The Accidental Polluter

I am a polluter, and I need to correct my ways.

Recently I read the book The World Without Us, where I learned that basically every piece of plastic we have created since about the 1960s ends up either in a landfill, or in the ocean. Much of the plastic floats. Some of it looks like it disintegrates, but it really doesn’t. It just turns into ever smaller globules of plastic that live practically forever.

Sometimes, when I know I will be home alone after work, and I know there is nothing at home to eat, and I don’t want to bother preparing anything, I may stop at Kentucky Fried Chicken for some takeout. I’ll order a two-piece meal, original style, breast and wing, with potato wedges and coleslaw for about $6.75. The attendant hands me a plastic bag that contains my order.

When I get home and when I am done eating, I am left with:

  • One, sometimes two, sometimes even more than two sporks. Those are the plastic spoon/fork combinations they give out. Each of the sporks is wrapped by itself in a little clear plastic sheath along with a napkin.
  • One or several containers of honey in plastic restaurant packets which I don’t use because I eat my biscuits dry.
  • A mini Tupperware-like container with a lid in which my coleslaw came.
  • Five to fifteen extra napkins that the attendant threw into the bag just to be sure I had enough – which I’ll  save in our napkin holder for the future.
  • A cardboard box that contained the food.
  • A cardboard container that held the potato wedges.
  • The big plastic bag the whole thing came in.

Once when I bought a meal for two, I got 17 sporks in the bag:

17 forks

I know I can save the sporks, but for what? I didn’t need them in the first place, and we will never have enough picnics to ever need them. Unless I want to start a KFC spork collection, which I don’t. So they go into the trash, along with the cardboard boxes, the bag, the container, and even the honey packets.

Never to be used again. Never to have been used. In a landfill. A million years from how, some archeologist will dig out a layer of rock and find these 17 sporks, along with my coleslaw container and its lid, in the plastic bag.

If I eat in a fast-food place once every week of my life, and if I become 80 years old, and if I use only one plastic utensil for that meal that gets thrown out, I use up 4160 of them. That’s how many weeks there are in 80 years. Not a lot, huh? If 7 billion people in the world were to use up one plastic utensil a week, that would be 28 trillion of them in the environment. 28 trillion plastic utensils, maybe used once. 28 million million of them.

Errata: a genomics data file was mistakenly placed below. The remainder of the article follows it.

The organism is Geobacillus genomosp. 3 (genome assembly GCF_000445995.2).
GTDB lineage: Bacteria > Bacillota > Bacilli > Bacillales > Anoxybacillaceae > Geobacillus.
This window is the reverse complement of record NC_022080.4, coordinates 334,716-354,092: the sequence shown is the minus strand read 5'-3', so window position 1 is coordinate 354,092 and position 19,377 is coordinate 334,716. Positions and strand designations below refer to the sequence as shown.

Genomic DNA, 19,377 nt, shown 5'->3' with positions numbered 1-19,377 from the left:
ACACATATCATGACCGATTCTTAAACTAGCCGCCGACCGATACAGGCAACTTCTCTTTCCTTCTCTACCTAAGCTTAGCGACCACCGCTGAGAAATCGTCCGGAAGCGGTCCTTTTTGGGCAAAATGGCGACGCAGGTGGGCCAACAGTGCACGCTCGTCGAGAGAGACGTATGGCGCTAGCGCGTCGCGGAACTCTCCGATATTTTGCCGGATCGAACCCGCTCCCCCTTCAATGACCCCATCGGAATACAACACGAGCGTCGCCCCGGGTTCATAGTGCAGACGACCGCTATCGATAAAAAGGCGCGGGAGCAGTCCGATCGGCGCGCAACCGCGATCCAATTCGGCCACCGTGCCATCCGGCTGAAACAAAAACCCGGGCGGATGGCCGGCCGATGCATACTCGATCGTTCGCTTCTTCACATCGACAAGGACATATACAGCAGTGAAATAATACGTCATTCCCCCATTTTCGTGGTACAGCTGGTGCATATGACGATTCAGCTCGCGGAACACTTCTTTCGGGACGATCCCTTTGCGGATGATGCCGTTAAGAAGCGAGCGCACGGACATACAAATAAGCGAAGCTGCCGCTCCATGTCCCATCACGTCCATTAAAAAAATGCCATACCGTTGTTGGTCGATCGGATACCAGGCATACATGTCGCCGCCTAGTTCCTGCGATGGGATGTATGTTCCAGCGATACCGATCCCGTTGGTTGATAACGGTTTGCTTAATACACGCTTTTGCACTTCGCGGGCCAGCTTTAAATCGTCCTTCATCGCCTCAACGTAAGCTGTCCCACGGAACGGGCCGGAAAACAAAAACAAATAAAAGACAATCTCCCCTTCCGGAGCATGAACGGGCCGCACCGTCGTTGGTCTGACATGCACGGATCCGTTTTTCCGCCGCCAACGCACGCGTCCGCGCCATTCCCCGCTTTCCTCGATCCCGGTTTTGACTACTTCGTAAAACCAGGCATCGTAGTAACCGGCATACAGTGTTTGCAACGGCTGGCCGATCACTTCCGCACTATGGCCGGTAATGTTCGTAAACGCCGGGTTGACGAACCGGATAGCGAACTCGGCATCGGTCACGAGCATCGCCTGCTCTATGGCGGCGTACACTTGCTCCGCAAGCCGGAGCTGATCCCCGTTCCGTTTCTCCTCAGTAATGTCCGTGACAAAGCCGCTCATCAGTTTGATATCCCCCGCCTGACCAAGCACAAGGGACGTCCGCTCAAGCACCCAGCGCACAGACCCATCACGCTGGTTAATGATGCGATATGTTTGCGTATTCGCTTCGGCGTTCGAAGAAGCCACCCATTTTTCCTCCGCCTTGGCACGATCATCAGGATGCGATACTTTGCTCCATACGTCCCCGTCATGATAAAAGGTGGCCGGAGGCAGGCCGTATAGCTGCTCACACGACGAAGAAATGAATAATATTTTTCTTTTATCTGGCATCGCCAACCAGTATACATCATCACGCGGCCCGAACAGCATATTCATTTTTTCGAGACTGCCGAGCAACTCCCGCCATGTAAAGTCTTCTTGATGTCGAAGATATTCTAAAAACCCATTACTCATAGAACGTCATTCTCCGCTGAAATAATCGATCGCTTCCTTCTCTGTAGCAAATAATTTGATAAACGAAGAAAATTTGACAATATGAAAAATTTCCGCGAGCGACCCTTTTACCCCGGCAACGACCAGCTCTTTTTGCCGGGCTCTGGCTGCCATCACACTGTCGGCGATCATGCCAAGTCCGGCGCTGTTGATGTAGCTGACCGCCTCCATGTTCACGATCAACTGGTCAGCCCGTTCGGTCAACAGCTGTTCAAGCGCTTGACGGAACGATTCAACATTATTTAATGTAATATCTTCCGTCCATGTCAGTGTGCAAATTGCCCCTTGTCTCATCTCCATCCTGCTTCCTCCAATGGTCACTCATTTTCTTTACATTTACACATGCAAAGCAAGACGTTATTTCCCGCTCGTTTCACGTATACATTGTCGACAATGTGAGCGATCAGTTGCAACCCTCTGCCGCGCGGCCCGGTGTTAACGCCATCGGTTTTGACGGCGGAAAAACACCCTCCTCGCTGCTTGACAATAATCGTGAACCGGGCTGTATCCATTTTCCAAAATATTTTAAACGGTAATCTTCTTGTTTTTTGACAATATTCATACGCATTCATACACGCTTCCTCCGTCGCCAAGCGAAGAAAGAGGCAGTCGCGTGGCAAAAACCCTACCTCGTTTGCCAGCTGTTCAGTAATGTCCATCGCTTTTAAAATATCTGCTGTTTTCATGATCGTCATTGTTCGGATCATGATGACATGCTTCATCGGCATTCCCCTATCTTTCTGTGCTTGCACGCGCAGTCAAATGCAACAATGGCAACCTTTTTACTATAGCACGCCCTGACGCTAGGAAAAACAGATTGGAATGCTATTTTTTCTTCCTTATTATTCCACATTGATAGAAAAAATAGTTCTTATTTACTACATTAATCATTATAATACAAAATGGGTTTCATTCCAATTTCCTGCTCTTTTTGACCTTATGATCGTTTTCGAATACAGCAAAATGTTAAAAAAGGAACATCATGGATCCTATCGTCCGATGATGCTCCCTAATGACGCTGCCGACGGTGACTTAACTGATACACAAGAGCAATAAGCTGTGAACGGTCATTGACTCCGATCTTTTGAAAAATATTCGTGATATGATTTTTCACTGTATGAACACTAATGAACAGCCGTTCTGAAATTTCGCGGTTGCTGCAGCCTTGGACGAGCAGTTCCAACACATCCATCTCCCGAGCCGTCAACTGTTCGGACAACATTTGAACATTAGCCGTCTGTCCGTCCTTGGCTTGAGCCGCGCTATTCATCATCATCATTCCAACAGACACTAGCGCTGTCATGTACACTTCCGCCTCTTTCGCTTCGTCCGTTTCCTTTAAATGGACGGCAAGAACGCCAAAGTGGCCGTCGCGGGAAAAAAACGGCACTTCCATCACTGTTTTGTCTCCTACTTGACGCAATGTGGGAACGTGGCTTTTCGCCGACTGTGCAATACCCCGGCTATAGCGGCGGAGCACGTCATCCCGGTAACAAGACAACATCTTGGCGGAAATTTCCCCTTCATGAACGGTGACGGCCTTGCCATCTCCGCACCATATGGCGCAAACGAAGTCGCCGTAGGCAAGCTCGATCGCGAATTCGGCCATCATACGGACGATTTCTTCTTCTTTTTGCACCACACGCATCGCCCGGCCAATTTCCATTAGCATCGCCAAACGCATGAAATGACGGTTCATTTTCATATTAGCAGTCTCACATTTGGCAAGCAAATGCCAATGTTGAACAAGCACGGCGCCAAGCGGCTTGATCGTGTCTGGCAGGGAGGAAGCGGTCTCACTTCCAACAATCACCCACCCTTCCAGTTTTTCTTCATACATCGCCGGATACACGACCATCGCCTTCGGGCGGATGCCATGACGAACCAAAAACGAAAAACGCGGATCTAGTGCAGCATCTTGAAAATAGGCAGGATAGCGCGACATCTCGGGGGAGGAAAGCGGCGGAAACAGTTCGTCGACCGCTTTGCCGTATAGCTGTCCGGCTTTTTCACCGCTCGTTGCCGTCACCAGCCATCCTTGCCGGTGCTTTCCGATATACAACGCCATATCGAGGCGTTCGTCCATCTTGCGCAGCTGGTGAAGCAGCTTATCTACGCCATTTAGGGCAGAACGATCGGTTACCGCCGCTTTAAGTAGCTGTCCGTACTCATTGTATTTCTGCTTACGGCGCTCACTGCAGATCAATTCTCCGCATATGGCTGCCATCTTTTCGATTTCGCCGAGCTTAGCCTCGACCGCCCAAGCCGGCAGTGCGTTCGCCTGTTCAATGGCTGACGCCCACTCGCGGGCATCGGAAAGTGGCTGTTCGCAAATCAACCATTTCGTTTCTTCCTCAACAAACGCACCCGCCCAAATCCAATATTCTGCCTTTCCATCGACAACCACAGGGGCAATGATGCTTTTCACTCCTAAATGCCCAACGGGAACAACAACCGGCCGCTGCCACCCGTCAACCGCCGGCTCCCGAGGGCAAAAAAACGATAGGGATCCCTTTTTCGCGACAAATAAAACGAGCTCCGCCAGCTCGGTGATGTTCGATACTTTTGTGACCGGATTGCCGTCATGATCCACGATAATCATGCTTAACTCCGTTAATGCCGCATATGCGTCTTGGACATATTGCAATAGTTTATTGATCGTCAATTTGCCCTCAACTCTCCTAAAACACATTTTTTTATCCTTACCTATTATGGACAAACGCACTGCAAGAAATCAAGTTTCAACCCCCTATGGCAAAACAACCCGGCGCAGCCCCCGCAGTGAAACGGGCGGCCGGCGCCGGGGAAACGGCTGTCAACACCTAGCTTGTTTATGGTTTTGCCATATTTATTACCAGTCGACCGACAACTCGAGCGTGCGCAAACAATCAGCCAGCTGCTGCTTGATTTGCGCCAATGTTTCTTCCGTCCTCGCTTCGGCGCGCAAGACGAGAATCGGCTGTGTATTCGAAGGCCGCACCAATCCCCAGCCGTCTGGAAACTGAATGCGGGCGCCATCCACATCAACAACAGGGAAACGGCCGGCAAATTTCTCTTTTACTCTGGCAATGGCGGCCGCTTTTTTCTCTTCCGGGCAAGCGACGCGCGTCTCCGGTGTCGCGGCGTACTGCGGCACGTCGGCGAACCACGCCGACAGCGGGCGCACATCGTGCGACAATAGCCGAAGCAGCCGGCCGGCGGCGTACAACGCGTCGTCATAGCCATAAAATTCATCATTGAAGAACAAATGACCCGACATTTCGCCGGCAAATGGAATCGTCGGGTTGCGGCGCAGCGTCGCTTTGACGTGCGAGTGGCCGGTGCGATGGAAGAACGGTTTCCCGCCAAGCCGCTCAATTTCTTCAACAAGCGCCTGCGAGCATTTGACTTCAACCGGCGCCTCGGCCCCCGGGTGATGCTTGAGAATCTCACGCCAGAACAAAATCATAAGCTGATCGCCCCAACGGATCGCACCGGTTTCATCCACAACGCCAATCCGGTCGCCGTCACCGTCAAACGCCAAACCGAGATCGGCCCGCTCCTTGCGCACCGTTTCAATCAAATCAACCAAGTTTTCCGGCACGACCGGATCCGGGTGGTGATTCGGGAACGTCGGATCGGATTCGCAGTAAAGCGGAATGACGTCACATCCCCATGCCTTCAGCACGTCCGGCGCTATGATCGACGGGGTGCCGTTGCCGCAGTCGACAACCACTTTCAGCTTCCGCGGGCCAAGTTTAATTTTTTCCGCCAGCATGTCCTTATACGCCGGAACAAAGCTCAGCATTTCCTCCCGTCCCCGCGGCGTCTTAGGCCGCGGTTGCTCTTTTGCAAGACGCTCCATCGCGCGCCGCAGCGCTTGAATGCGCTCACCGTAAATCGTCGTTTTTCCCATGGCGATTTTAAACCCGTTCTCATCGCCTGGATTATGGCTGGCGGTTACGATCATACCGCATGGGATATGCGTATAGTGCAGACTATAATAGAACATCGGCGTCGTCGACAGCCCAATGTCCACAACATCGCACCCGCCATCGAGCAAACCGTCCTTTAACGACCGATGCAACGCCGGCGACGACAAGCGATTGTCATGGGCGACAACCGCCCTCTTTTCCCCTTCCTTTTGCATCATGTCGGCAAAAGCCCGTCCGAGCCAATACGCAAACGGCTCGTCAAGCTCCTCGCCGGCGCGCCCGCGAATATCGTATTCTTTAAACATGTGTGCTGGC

So now I think about that every time I take a plastic utensil to use for one meal, one piece of cake, one small container of coleslaw, or just to stir my coffee.

What a phenomenal waste!

I am an accidental polluter.

[Edit: the term “trash” here means “recycled trash” in California. However, I am not sure I fully trust the recycling system – I wonder if they give tours so we can follow the sporks through the process….]

3 thoughts on “The Accidental Polluter

  1. Bob Saxton

    Well here at the Olde Tyme Farm we recycle at the local transfer station
    –plastic(all) in the plastic bin-paper in the paper bin-cardboard in the cardboard bin-glass in glass bin-tin cans etc in tin bin–metal in metal bin- by doing so we contribute to recycling of these products and help the environment– Everyone please help by doing the same in your locality.

    1. Thanks! We do the same here. We have a recycle trash container where all this stuff goes. However, I am not so sure I trust the system. I never saw any recycle containers at the strip malls where the fast food places are. They just have those big dumpsters. It definitely opens the eyes, doesn’t it?

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